Welcome back to Lucid. This Friday there will be no Q&A. We will resume our weekly chats on May 21, when I have returned from Rome. Instead, on Friday I will send you some photos from my trip and reflections on what I call "touchstones": places you return to throughout your life. Rome is one of mine.
Corrupt dictator Ferdinand Marcos's son, Bongbong Marcos, was just elected President of the Philippines, Putin continues his war of annihilation, Orban feels more empowered after his recent re-election (Republicans are going there to kiss his ring as he hosts the upcoming CPAC conference), and Trump is a probable 2024 candidate. So it's more important than ever to understand autocrats: what shapes them and why they remain so present in their countries even after they leave office --almost always against their will.
That's why I'm pleased to bring you this interview with Gideon Rachman, who writes a weekly column on international politics for the Financial Times. He is the author of the new book The Age of The Strongman: How the Cult of the Leader Threatens Democracy around the World. Rachman previously worked for The Economist. His prior books are Easternisation: War and Peace in the Asian Century and Zero-Sum Future. Gideon received the 2016 Orwell Prize for journalism. Our conversation took place on April 20, 2022, and has been edited for clarity and flow.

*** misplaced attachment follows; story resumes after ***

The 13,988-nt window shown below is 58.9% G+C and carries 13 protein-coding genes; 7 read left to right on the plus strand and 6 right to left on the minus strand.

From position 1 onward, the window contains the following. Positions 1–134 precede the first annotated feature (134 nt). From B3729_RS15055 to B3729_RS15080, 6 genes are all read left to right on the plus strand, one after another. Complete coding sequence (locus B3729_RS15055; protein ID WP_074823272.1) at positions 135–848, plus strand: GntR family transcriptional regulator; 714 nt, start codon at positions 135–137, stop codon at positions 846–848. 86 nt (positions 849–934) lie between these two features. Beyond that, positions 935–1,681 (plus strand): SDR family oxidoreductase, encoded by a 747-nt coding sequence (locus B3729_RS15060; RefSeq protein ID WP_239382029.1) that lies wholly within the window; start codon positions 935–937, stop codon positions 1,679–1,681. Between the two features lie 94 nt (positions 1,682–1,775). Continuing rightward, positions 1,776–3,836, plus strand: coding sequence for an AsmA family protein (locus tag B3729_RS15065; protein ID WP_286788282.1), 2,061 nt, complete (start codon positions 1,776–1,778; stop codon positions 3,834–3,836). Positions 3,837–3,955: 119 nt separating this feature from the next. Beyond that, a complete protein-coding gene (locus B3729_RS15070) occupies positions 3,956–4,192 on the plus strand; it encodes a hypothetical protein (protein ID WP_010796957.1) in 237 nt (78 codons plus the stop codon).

Ruth Ben-Ghiat (RBG): It's nice to talk to somebody else who knows so much about strongmen. I like your portraits of their early lives, which reveal things that proved formative for them. Recep Tayyip Erdogan was imprisoned for reciting a Muslim poem and then went on to become of the world's biggest jailers. Did you find that many strongmen had some experience of perceived victimization? I ask because the cult of victimhood is central to this style of rule.
Gideon Rachmen (GR): Yes, that pitch about the victimized nation is very much common to all of them. They're not people who look at the world and say, isn't it marvelous. There are all these opportunities out there. They're saying, I have to protect the nation from a terrible people.
The thing about personal victimization hadn't occurred to me, and I'd have to go through my list, but certainly a lot of them have periods like that. Xi Jinping's family got caught up in the Cultural Revolution, and he was expelled to the countryside. But whereas some people who suffered in the Cultural Revolution turned against the system, Xi wanted to be embraced by it.
I think there are common psychological traits. There are some who pretend to have had some hardship, like Donald Trump or Boris Johnson. And a lot of them had absent or very harsh fathers. I'm not a psychologist, but it struck me as quite an interesting pattern.
There's also the narcissism. There's a bit in your book where you wrote that Mussolini became obsessed with reading the papers for news about himself. It reminded me of Trump's obsession with the number of TIME magazine covers he's had.
RBG: Here's a question that I often get asked: Is there a manual that these guys follow? Do they learn from each other?
GR: Well, looking at the current batch of these leaders, they do learn from each other. For example, Trump introduces a vocabulary ("fake news") that is then picked up by people like Jair Bolsonaro and now everyone uses it.
I also think that Putin puts ideas into a lot of people's heads. He's a sort of anomalous figure, he emerges when American power is at its zenith, it's before 9/11. He's one of the first leaders to link strongman politics and anti-Americanism as a revolt against the liberal order and that becomes quite a common theme. I think there are other sort of common tropes, like the George Soros hatred. Soros is identified as a villain by a couple of them [like Orban] and then everybody decides that Soros is the person plotting against them.